The city of New Orleans is going to need additional help from officers working for other law enforcement agencies to manage next year’s Mardi Gras festivities. According to a source in the Cantrell administration, Mayor Cantrell and Chief Shaun Ferguson have already made the decision to establish a unique parade route that begins at Napoleon Avenue and Magazine Streets, runs down St. Charles Avenue to ‘at Canal Street, turn right onto the Mississippi River, cross past the Harrah Casino, and end at Poydras and Tchoupitoulas streets. Even with the additional officers, the city should not have the manpower to provide security for the parade beyond this point, the sources said.
Mardi Gras organizations such as Endymion, which traditionally hosts its ball at the Superdome, will need to hire their own security – perhaps motorcycle units – to escort their tanks and racers down Poydras Street. Another community that will be similarly affected is Zulu, which is used to traveling through the Central City and Treme neighborhoods.
Agencies expected to provide officers to complete the NOPD this Mardi Gras season include the Tulane, Xavier, Delgado and SUNO Police Force as well as deputies currently working for Sheriff Marlin Gusman and the Louisiana State Police. Some insiders estimate that up to 200 additional agents will be needed. Jefferson Parish Sheriff Joe Lopinto could reduce his department’s presence at Mardi Gras in 2022 due to complaints about overly aggressive police last year.
The whole issue of parade safety came to light last weekend after Mayor Cantrell shortened the Krewe of Boo parade route due to a lack of available NOPD officers. Working the parade was a detail offered by the NOPD Police Secondary Employment Office rather than regular shifts. Many younger NOPD offices enjoy their free time and are not interested in working on extra details. Critics have complained about the additional revenue some offices have generated in recent years through retail assignments. If more officers were willing to work on the details, the work assignment could be distributed more evenly.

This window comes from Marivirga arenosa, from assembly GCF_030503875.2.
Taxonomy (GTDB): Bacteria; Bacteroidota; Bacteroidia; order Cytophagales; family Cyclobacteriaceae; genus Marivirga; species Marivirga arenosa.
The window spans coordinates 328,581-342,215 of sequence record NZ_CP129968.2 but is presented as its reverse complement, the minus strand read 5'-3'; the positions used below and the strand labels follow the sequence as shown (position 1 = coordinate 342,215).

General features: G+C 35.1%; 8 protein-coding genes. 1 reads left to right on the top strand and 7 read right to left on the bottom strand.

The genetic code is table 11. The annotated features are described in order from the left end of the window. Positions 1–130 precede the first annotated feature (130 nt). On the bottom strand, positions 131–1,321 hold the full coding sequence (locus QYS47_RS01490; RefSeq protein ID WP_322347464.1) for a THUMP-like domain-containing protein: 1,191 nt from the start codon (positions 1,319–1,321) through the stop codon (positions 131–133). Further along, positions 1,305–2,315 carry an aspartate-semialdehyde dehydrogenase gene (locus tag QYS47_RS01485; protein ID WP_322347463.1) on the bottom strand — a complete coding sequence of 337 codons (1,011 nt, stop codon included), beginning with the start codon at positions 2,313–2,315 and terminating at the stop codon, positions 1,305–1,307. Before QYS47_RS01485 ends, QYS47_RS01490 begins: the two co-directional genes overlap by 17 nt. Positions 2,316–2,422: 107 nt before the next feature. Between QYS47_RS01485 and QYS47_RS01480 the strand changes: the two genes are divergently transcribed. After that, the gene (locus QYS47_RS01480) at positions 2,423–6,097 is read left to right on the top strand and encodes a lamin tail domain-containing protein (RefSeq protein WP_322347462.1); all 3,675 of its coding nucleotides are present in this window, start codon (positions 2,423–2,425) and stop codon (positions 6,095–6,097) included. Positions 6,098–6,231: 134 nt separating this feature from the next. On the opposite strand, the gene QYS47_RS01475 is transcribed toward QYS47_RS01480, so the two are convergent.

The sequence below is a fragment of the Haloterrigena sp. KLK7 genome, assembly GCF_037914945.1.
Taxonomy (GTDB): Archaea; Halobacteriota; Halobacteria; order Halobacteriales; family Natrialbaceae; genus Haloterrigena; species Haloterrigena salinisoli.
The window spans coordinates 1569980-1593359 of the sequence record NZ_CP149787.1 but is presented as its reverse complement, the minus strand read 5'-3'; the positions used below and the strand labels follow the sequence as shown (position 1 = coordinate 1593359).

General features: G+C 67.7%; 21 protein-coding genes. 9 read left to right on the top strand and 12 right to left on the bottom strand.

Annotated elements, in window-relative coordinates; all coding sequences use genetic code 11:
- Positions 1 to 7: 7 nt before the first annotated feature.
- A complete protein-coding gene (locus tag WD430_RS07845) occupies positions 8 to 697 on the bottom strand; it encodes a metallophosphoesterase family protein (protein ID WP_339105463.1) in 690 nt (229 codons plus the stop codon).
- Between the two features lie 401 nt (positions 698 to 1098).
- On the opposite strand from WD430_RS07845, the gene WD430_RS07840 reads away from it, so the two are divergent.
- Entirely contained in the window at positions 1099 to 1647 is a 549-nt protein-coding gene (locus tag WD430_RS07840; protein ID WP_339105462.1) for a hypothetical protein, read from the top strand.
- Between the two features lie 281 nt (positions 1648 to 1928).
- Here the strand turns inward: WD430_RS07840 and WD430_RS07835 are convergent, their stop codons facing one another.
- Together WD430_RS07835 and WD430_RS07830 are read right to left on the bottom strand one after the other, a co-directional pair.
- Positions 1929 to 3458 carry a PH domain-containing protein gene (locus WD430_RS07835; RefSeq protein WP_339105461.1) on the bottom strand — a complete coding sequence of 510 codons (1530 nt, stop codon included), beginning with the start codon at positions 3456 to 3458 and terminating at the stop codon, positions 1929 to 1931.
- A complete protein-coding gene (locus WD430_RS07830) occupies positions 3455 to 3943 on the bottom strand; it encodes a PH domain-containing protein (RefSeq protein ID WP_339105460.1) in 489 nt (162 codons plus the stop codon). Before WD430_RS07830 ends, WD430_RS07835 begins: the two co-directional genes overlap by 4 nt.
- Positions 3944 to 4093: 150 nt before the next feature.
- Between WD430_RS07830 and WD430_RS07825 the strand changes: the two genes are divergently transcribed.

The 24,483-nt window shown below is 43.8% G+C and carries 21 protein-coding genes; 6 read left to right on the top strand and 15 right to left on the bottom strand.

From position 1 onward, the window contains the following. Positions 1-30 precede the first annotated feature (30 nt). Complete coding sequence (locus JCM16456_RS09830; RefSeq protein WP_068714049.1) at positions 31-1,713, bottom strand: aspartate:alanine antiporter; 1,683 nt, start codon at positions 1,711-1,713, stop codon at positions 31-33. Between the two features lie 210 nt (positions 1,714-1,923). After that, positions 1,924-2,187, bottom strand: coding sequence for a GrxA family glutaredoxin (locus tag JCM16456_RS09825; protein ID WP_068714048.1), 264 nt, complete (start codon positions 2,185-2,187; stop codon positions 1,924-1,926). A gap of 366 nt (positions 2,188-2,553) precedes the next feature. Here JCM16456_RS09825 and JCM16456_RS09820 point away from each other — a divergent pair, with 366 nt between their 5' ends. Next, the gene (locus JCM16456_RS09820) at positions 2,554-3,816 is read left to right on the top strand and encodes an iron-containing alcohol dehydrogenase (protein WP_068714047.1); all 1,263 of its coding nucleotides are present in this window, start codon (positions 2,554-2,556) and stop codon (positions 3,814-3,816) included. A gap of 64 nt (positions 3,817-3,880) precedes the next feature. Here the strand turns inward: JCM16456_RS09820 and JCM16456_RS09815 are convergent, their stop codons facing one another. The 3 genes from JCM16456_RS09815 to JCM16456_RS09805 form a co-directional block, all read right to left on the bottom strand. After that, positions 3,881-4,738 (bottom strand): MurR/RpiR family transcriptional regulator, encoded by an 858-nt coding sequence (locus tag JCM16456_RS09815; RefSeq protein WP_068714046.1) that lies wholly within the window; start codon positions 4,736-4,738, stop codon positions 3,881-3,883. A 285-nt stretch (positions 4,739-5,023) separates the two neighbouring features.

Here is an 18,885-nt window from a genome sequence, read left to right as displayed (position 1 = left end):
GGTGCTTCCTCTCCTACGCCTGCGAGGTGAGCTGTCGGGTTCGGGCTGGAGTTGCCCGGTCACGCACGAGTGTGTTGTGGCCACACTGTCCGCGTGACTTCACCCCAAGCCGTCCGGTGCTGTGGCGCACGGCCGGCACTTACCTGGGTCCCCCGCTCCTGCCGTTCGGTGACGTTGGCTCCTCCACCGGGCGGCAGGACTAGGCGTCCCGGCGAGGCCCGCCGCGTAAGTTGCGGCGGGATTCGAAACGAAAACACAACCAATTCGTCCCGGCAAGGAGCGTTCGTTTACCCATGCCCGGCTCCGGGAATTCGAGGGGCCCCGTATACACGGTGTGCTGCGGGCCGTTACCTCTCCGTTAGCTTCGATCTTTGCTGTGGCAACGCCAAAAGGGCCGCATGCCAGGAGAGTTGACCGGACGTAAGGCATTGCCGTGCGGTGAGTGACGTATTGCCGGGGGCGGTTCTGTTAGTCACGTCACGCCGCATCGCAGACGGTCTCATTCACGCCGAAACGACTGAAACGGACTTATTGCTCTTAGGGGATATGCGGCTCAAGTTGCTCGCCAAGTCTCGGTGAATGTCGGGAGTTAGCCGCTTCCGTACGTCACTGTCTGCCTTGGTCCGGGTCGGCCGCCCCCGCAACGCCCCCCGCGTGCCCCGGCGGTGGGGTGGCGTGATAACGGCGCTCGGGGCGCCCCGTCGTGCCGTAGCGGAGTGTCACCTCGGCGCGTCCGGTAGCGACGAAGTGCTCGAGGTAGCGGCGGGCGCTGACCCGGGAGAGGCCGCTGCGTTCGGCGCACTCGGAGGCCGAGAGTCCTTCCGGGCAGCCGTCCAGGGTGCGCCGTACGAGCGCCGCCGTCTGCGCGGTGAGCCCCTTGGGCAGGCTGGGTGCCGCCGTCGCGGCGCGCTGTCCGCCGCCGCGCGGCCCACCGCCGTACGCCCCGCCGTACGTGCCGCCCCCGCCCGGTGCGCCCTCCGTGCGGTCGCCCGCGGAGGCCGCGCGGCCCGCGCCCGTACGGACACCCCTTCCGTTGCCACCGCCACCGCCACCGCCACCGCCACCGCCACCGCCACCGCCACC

Due to the low response rate to Krewe of Boo’s detailed request, it is believed that the commanders of the seven districts of the NOPD were asked to participate in the parade themselves and bring three commissioned officers to also help with the tasks at hand. Despite these measures, more than 30 additional officers could have been used in the parade.
The NOPD has been chronically understaffed since Hurricane Katrina, when Mayor Mitch Landrieu postponed recruiting courses due to the city’s budget crisis. Despite significant shortages of police personnel immediately after Hurricane Katrina, the Mardi Gras parades continued on their normal routes in 2006. While recruiting has been a high priority by the current administration, the results remain disappointing.
A new class of about 25 NOPD recruits recently started training, but only half the class remains. Lawyer Donovan Livicari, who represents the Fraternal Order of Police, told WWL on Monday that he estimated 125 police officers had left the department since January 2021. He estimates that for every new hire, two police officers leave.
COVID-19 and Hurricane Ida added to the low morale that local police have been feeling for several years. NOPD agents say they are underpaid and underrated. Many leave the force to work for other police services which offer higher wages and better working conditions.
Mardi Gras krewe leaders await an official announcement from city officials on a firm route and potential COVID precautions. With the carnival season starting in about nine weeks, the Brotherhoods are poised to put on the best parades possible, despite supply chain delays and other issues such as police personnel. Yet Mardi Gras brotherhoods are resilient and ready to adapt if necessary. âWhere there is a will, there is a way,â said a Krewe captain.